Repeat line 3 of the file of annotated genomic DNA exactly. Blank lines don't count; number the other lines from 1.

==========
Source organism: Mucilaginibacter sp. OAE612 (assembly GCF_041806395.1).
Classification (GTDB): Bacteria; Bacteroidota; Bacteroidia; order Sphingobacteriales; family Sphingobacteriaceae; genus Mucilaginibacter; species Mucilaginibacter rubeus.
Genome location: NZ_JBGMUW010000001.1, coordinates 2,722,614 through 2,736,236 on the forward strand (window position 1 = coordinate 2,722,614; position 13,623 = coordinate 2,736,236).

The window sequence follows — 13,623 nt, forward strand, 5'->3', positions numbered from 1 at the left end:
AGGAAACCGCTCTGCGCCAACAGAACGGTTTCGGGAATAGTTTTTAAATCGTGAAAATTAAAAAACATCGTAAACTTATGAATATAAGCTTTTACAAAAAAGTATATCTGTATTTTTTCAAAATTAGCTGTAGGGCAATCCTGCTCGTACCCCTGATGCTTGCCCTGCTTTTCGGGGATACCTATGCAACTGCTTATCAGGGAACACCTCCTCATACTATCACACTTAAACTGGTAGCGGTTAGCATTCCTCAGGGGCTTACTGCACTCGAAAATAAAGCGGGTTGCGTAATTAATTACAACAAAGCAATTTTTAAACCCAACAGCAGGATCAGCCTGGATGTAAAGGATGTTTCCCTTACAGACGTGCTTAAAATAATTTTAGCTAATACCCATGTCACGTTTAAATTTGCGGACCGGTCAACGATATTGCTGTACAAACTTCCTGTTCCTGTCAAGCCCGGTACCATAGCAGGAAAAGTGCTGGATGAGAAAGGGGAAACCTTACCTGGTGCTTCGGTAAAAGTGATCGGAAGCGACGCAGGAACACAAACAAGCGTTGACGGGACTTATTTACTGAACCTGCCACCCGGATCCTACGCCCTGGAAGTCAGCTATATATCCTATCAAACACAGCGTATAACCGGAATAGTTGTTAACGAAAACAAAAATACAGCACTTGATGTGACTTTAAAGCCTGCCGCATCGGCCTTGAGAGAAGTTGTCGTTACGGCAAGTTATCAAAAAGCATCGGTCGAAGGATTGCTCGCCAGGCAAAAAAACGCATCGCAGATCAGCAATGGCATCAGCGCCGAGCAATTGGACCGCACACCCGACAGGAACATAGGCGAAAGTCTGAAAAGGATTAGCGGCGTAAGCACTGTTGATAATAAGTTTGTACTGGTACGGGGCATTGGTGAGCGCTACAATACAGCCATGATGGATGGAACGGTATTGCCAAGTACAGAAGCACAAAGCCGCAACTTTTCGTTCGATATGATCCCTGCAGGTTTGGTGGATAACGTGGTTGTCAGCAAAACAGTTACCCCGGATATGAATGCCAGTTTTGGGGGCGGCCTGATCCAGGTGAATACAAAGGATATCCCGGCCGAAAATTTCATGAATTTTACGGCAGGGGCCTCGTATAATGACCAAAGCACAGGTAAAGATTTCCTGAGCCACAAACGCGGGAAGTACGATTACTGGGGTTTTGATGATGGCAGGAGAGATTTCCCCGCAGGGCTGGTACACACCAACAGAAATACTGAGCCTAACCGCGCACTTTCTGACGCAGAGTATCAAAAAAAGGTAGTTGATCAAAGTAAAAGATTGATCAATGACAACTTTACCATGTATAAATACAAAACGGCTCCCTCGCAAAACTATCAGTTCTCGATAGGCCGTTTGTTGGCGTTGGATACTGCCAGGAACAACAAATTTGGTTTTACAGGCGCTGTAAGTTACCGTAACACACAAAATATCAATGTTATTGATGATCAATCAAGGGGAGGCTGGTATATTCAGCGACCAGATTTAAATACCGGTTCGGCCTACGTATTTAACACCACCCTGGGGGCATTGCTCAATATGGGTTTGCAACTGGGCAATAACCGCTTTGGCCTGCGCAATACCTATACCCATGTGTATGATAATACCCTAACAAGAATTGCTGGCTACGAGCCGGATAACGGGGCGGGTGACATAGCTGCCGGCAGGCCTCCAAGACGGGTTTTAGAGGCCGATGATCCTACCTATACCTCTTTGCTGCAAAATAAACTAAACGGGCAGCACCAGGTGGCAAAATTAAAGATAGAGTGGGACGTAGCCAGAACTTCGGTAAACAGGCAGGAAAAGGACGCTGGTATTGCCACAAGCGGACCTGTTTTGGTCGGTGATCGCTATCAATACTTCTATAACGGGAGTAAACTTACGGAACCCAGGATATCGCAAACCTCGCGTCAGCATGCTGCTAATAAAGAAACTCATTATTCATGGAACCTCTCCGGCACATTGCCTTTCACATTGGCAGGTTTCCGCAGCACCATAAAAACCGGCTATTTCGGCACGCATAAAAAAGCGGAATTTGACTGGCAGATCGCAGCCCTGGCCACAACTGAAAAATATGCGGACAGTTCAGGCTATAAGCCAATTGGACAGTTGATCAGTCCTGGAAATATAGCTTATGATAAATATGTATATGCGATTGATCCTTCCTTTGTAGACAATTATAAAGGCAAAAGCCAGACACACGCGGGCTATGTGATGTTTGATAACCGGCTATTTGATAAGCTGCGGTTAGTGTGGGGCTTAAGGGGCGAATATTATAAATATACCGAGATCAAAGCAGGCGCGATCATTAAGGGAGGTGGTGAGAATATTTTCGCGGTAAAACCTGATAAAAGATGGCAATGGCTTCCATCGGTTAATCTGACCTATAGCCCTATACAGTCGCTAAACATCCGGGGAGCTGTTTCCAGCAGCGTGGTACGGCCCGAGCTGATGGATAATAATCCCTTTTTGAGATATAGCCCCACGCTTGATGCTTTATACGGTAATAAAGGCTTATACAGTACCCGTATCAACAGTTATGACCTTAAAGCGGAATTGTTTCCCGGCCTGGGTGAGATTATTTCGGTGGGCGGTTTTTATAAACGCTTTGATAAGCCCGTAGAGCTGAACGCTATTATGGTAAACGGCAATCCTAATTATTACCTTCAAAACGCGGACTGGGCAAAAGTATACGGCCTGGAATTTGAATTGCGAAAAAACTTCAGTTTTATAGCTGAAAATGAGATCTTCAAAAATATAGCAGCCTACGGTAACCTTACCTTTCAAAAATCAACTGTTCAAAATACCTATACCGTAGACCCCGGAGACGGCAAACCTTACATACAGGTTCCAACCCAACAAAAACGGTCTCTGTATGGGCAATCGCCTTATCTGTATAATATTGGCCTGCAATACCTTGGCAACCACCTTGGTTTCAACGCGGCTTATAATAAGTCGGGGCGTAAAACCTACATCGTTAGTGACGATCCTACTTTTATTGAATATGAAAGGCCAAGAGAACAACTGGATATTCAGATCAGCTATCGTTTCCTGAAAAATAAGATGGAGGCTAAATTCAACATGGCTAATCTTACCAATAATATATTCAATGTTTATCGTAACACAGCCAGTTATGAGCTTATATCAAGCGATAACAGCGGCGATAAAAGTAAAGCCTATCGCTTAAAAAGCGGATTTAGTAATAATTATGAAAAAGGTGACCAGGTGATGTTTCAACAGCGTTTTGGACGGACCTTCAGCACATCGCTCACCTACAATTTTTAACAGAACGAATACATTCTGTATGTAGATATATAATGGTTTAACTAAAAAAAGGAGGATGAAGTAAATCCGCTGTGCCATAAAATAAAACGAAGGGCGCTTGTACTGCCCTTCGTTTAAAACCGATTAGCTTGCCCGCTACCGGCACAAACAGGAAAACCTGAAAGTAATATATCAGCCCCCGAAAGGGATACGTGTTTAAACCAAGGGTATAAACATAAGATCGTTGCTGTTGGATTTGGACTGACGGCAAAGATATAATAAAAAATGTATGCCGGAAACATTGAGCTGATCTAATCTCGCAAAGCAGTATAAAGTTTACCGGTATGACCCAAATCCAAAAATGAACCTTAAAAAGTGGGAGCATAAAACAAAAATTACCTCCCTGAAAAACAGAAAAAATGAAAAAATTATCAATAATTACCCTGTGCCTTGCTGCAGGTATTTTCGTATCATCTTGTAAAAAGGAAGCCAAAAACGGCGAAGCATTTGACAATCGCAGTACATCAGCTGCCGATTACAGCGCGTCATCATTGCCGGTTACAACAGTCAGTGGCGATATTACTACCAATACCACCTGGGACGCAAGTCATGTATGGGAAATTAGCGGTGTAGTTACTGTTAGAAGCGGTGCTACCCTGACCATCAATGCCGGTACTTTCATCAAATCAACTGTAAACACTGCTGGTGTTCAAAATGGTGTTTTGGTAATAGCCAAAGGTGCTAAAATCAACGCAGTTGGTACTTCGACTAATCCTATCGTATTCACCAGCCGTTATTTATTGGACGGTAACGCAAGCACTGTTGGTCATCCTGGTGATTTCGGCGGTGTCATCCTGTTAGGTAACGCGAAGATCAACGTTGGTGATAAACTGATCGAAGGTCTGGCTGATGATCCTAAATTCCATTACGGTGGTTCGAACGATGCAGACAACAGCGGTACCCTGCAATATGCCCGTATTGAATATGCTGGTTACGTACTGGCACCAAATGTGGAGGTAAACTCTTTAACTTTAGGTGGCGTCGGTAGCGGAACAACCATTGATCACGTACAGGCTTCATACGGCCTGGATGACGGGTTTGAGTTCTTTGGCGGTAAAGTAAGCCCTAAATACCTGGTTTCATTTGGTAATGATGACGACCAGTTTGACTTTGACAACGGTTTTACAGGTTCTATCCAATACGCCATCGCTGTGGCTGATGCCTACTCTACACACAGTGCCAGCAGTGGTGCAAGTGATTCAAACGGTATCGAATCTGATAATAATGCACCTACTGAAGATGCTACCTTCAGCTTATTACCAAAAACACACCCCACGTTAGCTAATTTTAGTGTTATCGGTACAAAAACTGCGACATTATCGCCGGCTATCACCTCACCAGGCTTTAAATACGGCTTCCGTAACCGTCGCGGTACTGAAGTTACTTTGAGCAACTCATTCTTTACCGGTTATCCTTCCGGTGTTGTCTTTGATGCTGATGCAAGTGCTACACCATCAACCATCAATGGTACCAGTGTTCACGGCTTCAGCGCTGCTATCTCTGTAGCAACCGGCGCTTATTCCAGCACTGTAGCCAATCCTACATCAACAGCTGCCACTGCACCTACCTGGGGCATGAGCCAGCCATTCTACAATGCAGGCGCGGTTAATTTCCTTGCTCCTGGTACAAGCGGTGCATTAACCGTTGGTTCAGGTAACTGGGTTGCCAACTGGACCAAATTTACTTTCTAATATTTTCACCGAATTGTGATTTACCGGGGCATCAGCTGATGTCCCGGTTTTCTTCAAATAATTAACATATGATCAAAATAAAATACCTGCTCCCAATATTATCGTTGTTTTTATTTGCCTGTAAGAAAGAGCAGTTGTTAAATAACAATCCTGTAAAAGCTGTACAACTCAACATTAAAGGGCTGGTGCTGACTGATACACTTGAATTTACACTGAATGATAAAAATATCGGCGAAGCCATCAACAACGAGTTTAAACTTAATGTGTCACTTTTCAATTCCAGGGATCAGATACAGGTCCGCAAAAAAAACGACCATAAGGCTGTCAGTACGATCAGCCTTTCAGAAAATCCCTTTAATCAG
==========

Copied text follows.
Genome location: NZ_JBGMUW010000001.1, coordinates 2,722,614 through 2,736,236 on the forward strand (window position 1 = coordinate 2,722,614; position 13,623 = coordinate 2,736,236).